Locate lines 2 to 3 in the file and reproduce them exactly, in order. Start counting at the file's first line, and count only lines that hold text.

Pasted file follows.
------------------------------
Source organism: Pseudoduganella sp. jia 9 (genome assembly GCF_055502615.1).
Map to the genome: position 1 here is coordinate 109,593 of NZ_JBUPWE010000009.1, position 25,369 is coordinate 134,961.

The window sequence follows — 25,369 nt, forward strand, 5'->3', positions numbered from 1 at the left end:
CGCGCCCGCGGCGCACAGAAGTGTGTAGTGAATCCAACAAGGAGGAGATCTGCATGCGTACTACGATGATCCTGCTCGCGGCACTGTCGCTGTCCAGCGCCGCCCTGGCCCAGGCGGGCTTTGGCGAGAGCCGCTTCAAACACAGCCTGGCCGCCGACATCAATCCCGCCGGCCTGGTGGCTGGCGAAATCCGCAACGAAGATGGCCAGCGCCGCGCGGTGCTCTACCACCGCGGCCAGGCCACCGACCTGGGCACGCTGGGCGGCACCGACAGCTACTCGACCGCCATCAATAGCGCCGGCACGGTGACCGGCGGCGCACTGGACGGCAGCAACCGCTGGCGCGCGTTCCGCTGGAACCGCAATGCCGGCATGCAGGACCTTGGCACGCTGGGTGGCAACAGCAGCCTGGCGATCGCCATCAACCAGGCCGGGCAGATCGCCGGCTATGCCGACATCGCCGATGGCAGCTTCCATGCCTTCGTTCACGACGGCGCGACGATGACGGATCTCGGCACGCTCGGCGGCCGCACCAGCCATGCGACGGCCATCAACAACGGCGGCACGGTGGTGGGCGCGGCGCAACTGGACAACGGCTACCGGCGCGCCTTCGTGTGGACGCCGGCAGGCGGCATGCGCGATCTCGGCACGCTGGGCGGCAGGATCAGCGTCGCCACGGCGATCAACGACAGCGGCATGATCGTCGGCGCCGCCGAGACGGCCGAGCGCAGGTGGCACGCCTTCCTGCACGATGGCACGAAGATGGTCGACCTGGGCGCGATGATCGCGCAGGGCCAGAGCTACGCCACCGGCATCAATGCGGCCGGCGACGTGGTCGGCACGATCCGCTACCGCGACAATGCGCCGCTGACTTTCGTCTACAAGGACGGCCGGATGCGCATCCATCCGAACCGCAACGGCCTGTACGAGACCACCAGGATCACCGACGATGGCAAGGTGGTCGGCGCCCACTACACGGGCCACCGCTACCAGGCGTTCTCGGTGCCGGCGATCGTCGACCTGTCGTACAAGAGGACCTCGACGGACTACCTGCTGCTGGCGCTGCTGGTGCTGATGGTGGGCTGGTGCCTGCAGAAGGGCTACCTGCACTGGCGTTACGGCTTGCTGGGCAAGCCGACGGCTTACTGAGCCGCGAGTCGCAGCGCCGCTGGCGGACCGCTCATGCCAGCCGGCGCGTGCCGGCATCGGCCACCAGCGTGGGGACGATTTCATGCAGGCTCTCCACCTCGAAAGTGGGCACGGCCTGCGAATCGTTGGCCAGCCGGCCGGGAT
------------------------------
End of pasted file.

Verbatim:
Map to the genome: position 1 here is coordinate 109,593 of NZ_JBUPWE010000009.1, position 25,369 is coordinate 134,961.

The window sequence follows — 25,369 nt, forward strand, 5'->3', positions numbered from 1 at the left end: